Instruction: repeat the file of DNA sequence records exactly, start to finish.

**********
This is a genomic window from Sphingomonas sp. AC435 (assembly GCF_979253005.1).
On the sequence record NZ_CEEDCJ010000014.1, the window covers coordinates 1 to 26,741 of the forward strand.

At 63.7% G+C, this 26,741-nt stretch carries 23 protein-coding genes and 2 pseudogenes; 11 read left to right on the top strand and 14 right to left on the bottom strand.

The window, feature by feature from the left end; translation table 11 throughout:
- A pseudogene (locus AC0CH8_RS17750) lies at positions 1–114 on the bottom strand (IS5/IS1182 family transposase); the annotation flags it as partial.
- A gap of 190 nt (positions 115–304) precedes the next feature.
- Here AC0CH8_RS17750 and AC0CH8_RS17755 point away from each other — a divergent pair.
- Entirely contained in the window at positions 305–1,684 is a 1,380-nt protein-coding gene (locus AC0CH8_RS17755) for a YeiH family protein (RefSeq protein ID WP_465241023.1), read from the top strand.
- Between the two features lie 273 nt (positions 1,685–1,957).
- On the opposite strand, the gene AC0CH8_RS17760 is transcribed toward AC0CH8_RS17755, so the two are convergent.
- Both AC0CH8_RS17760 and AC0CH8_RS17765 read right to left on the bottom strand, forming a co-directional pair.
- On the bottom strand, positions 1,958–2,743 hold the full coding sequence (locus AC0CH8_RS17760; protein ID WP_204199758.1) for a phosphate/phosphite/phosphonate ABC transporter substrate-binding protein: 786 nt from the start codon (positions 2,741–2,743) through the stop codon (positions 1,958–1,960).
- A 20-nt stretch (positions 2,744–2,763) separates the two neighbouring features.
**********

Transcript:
This is a genomic window from Sphingomonas sp. AC435 (assembly GCF_979253005.1).
On the sequence record NZ_CEEDCJ010000014.1, the window covers coordinates 1 to 26,741 of the forward strand.

At 63.7% G+C, this 26,741-nt stretch carries 23 protein-coding genes and 2 pseudogenes; 11 read left to right on the top strand and 14 right to left on the bottom strand.

The window, feature by feature from the left end; translation table 11 throughout:
- A pseudogene (locus AC0CH8_RS17750) lies at positions 1–114 on the bottom strand (IS5/IS1182 family transposase); the annotation flags it as partial.
- A gap of 190 nt (positions 115–304) precedes the next feature.
- Here AC0CH8_RS17750 and AC0CH8_RS17755 point away from each other — a divergent pair.
- Entirely contained in the window at positions 305–1,684 is a 1,380-nt protein-coding gene (locus AC0CH8_RS17755) for a YeiH family protein (RefSeq protein ID WP_465241023.1), read from the top strand.
- Between the two features lie 273 nt (positions 1,685–1,957).
- On the opposite strand, the gene AC0CH8_RS17760 is transcribed toward AC0CH8_RS17755, so the two are convergent.
- Both AC0CH8_RS17760 and AC0CH8_RS17765 read right to left on the bottom strand, forming a co-directional pair.
- On the bottom strand, positions 1,958–2,743 hold the full coding sequence (locus AC0CH8_RS17760; protein ID WP_204199758.1) for a phosphate/phosphite/phosphonate ABC transporter substrate-binding protein: 786 nt from the start codon (positions 2,741–2,743) through the stop codon (positions 1,958–1,960).
- A 20-nt stretch (positions 2,744–2,763) separates the two neighbouring features.